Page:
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Open Access A view from the concrete jungle: diverging enviromentalisms in the urban caribbean

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A view from the concrete jungle: diverging enviromentalisms in the urban caribbean

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image of New West Indian Guide / Nieuwe West-Indische Gids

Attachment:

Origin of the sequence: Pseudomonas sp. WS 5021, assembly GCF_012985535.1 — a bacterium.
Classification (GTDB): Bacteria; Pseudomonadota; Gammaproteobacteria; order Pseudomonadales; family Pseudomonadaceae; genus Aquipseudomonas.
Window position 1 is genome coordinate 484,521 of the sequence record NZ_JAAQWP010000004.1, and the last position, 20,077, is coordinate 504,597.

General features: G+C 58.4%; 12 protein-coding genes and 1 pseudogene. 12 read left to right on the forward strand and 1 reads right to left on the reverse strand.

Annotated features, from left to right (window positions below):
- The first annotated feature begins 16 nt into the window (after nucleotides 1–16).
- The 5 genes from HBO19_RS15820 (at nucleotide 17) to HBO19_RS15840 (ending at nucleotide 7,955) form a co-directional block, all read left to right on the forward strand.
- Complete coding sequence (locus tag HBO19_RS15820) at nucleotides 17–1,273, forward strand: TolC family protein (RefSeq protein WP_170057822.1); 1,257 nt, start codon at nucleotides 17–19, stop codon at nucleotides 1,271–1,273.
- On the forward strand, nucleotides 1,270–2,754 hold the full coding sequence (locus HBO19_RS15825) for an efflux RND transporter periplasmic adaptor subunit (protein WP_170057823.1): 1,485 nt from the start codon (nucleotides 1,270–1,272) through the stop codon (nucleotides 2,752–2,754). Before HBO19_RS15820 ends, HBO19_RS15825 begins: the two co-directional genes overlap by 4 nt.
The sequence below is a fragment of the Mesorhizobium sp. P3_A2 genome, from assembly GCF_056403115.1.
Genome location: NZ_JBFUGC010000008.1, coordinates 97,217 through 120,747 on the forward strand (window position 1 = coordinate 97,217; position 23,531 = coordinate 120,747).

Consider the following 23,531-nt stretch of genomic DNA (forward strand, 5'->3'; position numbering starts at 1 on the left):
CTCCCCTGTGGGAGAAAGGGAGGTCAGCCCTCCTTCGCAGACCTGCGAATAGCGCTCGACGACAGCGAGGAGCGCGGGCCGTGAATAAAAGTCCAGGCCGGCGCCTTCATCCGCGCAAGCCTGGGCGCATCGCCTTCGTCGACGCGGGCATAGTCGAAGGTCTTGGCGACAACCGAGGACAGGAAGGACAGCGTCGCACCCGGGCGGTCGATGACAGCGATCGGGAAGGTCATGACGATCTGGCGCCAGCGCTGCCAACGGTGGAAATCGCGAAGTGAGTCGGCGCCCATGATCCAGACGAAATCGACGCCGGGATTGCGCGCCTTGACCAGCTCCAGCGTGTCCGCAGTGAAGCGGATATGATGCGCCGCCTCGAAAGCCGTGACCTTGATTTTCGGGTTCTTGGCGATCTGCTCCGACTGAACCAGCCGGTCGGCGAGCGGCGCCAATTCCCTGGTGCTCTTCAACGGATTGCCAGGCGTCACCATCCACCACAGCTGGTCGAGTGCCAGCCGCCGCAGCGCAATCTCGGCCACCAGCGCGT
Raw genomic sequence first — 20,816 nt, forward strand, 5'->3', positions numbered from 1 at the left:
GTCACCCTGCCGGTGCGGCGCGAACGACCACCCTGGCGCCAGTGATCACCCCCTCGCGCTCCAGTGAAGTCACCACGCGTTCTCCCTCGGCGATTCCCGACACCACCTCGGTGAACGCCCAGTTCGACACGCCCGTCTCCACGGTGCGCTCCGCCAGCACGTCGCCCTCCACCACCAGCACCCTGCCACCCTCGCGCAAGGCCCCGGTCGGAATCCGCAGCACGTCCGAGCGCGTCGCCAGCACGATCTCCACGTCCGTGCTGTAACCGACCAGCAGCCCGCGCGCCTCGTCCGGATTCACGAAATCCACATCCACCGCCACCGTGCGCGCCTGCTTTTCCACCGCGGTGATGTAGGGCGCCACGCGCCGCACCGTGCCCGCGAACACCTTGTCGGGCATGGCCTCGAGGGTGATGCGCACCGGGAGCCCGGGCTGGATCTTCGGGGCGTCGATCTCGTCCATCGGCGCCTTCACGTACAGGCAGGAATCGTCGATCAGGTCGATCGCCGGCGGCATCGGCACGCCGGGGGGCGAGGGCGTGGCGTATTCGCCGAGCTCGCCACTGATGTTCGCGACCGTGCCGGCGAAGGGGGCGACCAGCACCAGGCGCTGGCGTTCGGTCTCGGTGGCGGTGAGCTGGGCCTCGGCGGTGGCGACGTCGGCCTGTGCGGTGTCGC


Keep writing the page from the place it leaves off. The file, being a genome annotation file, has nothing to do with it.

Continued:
Examines the disconnect between supralocal environmental discourse and policy and local understandings of environment and nature in urban areas of Jamaica and Curaçao. Through research among residents of ghettos or marginal neighbourhoods Riverton and Rae Town in Kingston, and Wishi/Marchena and Seru Fortuna in Willemstad, the author examines local environmental perceptions, placed also in a wider Caribbean context, and if and how these differ from "professional", or Western environmentalist discourse and themes. She notes that the respondents value wild, unpolluted nonurban places, but value natural resources for their instrumental above their intrinsic value, while they further object against garbage, waste, and pollution, but see them as connected to social problems. They further display coherent beliefs about the earth and human-environment relationships, influenced by religious views, combining misanthropy, anthropocentrism, and animism. Author then points out how these views diverge from "professional" versions of environmentalism of governmental or nongovernmental organizations. These can be attributed to differences in environmental worldviews, and to the fact that supralocal actors articulate environmental problems as separate, whereas the local residents consider these as interrelated with social and economic (urban) problems, including poverty, and marginalization. Author calls for incorporation of local-level environmental perceptions to make environmental policies more relevant and successful.

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